After creating the daemon application, you need to register it in the identity and access (IAM) of Azure Cosmos DB instance, which is deployed as a managed resource component of the customer tenant subscription.

The last piece you will develop is the front-end service (FES). This the service used to manage the components in the customer tenant. This service cannot directly access Azure Cosmos DB until it goes through the orchestration of taking the daemon application identity. The following illustrates a step-by-step walkthrough for the FES interaction with the customer’s subscription resources.

FES interaction with the customer subscription resources flow chart

FES takes over the daemon application identity at the run time. FES also has its own managed identity (MSI) which is registered in Key Vault for access. At the run time, the FES connects to the Key Vault using the Azure MSI and obtains the certificate credential, which in turn uses a credential to obtain a token from AAD representing the daemon application (Step 1).

Once the FES gets the certificates, it assumes the identity of daemon service by using the client ID and secret certificate. Then it will call AAD to get the access token for the Managed Application (Step 2). This FES uses Azure Active Directory Authorization DLL (AAD DLL). See the FES code snippet below, which helps FES to get the token from AAD.

using Microsoft.Azure.KeyVault;
using Microsoft.Azure.Services.AppAuthentication;
using Microsoft.IdentityModel.Clients.ActiveDirectory;

string secretIdentifier = " key vault secretIdentifier for daemon app goes here ";
var tokenCache = TokenCache.DefaultShared;
string pubTenantId = " publisher’s Azure AD directory id here ";

//// get app key from Key Vault (… let me know if you need a sample for reading a certificate/private key instead of a secret
var azureServiceTokenProvider = new AzureServiceTokenProvider();

var keyVaultClient = new KeyVaultClient(new KeyVaultClient.AuthenticationCallback(azureServiceTokenProvider.KeyVaultTokenCallback));
string secret = keyVaultClient.GetSecretAsync(appKey)

//// now get a token representing the Daemon app, using the secret credential of the Daemon Azure AD application.  Resource is the appropriate Azure resource Uri.
string daemonAppId = "daemon Azure AD application Id";
string authString = $"https://login.microsoftonline.com/{pubTenantId}";
string daemonAppResourceUri = "https://management.core.windows.net/";
var clientCredential = new ClientCredential(daemonAppId, secret.Value);
var authenticationContext = new AuthenticationContext(authString, false, tokenCache);

var authnResult = authenticationContext.AcquireTokenAsync(resourceUri, clientCredential)

string daemonToken = authnResult.AccessToken;

//// alternately, to use a certificate you would substitute the above variables:
////     var clientCredential = new ClientAssertionCertificate(clientId, certificate);

Once the access token is obtained by FES, it calls into Azure Cosmos DB to get the master key (Step 3 and 4). This is accomplished by using the access token of the daemon application. For this FES we pass the AAD token in header.

using Microsoft.Azure.Management.CosmosDB.Fluent;
using Microsoft.Azure.Management.Fluent;
using Microsoft.Azure.Management.ResourceManager.Fluent;
using Microsoft.Azure.Management.ResourceManager.Fluent.Core;

string subscriptionId = " subscribing customer’s subscription id ";
string resourceGroupName = " subscribing customer’s resource group name ";
string databaseAccountName = " subscribing customer’s Cosmos DB account name ";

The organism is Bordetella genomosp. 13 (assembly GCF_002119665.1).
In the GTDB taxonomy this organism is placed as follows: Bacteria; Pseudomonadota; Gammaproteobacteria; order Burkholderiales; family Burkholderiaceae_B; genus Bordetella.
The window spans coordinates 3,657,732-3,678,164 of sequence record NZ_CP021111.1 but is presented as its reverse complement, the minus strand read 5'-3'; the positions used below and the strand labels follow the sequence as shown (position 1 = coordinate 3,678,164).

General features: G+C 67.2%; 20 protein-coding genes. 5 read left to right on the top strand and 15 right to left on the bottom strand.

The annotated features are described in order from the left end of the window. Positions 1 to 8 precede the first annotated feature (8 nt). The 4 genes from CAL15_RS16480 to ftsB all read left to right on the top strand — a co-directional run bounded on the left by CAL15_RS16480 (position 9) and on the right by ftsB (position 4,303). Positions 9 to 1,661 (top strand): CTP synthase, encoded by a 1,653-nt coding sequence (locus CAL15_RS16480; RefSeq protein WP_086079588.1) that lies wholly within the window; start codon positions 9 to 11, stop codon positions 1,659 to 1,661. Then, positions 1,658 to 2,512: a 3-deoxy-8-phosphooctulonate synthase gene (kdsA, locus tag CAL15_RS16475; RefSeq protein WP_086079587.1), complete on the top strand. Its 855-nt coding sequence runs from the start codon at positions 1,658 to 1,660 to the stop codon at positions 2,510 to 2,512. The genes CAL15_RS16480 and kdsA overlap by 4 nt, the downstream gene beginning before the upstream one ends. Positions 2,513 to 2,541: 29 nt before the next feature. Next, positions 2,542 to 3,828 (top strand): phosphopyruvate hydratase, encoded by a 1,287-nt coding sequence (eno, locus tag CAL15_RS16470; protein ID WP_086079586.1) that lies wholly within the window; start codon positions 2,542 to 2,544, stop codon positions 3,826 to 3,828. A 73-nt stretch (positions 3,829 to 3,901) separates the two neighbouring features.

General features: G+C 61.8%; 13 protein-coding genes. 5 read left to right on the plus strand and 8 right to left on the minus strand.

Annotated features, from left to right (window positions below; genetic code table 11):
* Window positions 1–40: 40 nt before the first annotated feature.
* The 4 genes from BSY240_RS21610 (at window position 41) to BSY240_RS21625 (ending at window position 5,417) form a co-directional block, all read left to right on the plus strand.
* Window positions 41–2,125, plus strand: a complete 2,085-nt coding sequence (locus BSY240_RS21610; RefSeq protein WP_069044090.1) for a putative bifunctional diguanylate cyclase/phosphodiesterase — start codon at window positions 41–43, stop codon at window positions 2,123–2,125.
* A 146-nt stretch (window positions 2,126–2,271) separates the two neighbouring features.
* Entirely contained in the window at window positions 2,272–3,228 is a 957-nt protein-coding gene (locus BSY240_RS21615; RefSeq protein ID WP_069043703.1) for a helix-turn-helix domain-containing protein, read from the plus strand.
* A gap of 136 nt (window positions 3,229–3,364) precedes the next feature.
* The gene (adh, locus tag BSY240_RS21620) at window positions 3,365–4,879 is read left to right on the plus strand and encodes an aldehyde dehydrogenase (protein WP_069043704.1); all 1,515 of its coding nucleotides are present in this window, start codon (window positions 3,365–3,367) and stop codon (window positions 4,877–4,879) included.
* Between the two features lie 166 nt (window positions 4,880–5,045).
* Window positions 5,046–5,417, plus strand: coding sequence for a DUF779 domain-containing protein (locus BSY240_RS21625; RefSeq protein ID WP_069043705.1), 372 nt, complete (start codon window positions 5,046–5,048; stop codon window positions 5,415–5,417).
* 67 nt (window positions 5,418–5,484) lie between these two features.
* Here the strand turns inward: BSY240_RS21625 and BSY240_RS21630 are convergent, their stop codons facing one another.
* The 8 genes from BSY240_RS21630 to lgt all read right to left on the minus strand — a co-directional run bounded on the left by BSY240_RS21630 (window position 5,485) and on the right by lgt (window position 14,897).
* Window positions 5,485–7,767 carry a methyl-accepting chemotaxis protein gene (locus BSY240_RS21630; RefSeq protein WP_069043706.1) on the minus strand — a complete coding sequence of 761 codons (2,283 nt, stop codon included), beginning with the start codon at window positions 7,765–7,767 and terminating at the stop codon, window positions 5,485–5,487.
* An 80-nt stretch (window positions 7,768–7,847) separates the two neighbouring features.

var credential = new AzureCredentials(new TokenCredentials(daemonToken), pubTenantId, AzureEnvironment.AzureGlobalCloud);

var azure = Azure.Configure()

var cosmosDbAccounts = azure.CosmosDBAccounts;
var readWritekeys = cosmosDbAccounts.ListKeysAsync(resourceGroupName, databaseAccountName)

Once it has the master key, it starts accessing the Cosmos DB (Step 5).

using Microsoft.Azure.Documents;
using Microsoft.Azure.Documents.Client;

string cosmosDBendpointUri = $"{databaseAccountName}.documents.azure.com:443/";

string masterKey = readWritekeys.PrimaryMasterKey; //// pick the one you need

var connectionPolicy = new ConnectionPolicy { ConnectionMode = ConnectionMode.Direct, ConnectionProtocol = Protocol.Tcp };

var documentClient = new DocumentClient(new Uri(cosmosDBendpointUri), masterKey, connectionPolicy);


You may wonder why the daemon application identity, rather than an Azure MSI representing the FES, is used to retrieve the Azure Cosmos DB keys. The answer is security isolation, JIT access, getting the daemon application secret from Key Vault, and accessing AAD to get it’s token all help support security isolation. This orchestration makes sure that FES does not have access to all the tenants’ keys. It can get access to keys JIT only by using the daemon identity.

This system has the following advantages:

  • No access key is kept with the publisher, in code, or in any configuration files. This method provides the security needed for every tenant.
  • One publisher access token cannot access all the tenants.
  • Each subscribing customer is provisioned with its own daemon application identity for access to that customer’s resources.
  • Only at the run time can FES get the access token by using the daemon application secrets.

Azure Cosmos DB brings many of its advantages to this solution, such as:

  • The publisher does not know how much throughput and space is required at the time of onboarding a new tenant.
  • Azure Cosmos DB’s elastic nature for storage and throughput keeps this solution very flexible.
  • The Azure Managed Applications template defined by the publisher comes with a minimum default Azure Cosmos DB whose request units can be expanded as needed.
  • JIT access through the use of daemon applications and Key Vault.

I hope this article provided you with enough pointers to help you get started on your journey to build a multi-tenant system over Azure Cosmos DB.

Special thanks to Terry Carter, Nikisha Reyes-Grange, and Sneha Gunda for their contribution to this blog post.